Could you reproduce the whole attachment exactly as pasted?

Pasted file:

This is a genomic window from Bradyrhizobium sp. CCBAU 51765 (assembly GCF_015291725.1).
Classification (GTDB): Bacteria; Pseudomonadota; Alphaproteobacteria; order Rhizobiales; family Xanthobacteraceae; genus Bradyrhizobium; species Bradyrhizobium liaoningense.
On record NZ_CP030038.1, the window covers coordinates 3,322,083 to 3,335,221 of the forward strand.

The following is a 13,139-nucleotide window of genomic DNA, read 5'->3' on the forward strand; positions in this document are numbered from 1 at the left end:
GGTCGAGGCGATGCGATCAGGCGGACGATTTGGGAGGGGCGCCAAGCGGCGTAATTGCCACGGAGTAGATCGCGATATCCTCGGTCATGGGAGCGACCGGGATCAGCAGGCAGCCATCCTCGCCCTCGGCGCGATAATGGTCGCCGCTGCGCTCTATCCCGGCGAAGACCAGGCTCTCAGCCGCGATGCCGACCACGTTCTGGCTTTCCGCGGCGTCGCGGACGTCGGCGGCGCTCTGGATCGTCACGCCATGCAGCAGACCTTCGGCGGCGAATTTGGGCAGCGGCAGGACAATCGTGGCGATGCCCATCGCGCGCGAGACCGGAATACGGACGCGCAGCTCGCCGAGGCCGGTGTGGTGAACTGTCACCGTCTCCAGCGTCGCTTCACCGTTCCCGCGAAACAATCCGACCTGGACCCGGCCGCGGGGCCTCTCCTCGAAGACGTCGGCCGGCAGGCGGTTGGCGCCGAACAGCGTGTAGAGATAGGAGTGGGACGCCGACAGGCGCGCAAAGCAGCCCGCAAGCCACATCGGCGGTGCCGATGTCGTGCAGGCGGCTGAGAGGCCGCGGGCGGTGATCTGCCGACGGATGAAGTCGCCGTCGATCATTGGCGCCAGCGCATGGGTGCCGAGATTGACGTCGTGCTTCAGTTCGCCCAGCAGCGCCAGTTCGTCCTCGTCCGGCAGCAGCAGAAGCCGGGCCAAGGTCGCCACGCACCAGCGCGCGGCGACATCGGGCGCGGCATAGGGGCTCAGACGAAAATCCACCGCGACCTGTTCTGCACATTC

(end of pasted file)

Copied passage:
This is a genomic window from Bradyrhizobium sp. CCBAU 51765 (assembly GCF_015291725.1).
Classification (GTDB): Bacteria; Pseudomonadota; Alphaproteobacteria; order Rhizobiales; family Xanthobacteraceae; genus Bradyrhizobium; species Bradyrhizobium liaoningense.
On record NZ_CP030038.1, the window covers coordinates 3,322,083 to 3,335,221 of the forward strand.

The following is a 13,139-nucleotide window of genomic DNA, read 5'->3' on the forward strand; positions in this document are numbered from 1 at the left end:
GGTCGAGGCGATGCGATCAGGCGGACGATTTGGGAGGGGCGCCAAGCGGCGTAATTGCCACGGAGTAGATCGCGATATCCTCGGTCATGGGAGCGACCGGGATCAGCAGGCAGCCATCCTCGCCCTCGGCGCGATAATGGTCGCCGCTGCGCTCTATCCCGGCGAAGACCAGGCTCTCAGCCGCGATGCCGACCACGTTCTGGCTTTCCGCGGCGTCGCGGACGTCGGCGGCGCTCTGGATCGTCACGCCATGCAGCAGACCTTCGGCGGCGAATTTGGGCAGCGGCAGGACAATCGTGGCGATGCCCATCGCGCGCGAGACCGGAATACGGACGCGCAGCTCGCCGAGGCCGGTGTGGTGAACTGTCACCGTCTCCAGCGTCGCTTCACCGTTCCCGCGAAACAATCCGACCTGGACCCGGCCGCGGGGCCTCTCCTCGAAGACGTCGGCCGGCAGGCGGTTGGCGCCGAACAGCGTGTAGAGATAGGAGTGGGACGCCGACAGGCGCGCAAAGCAGCCCGCAAGCCACATCGGCGGTGCCGATGTCGTGCAGGCGGCTGAGAGGCCGCGGGCGGTGATCTGCCGACGGATGAAGTCGCCGTCGATCATTGGCGCCAGCGCATGGGTGCCGAGATTGACGTCGTGCTTCAGTTCGCCCAGCAGCGCCAGTTCGTCCTCGTCCGGCAGCAGCAGAAGCCGGGCCAAGGTCGCCACGCACCAGCGCGCGGCGACATCGGGCGCGGCATAGGGGCTCAGACGAAAATCCACCGCGACCTGTTCTGCACATTC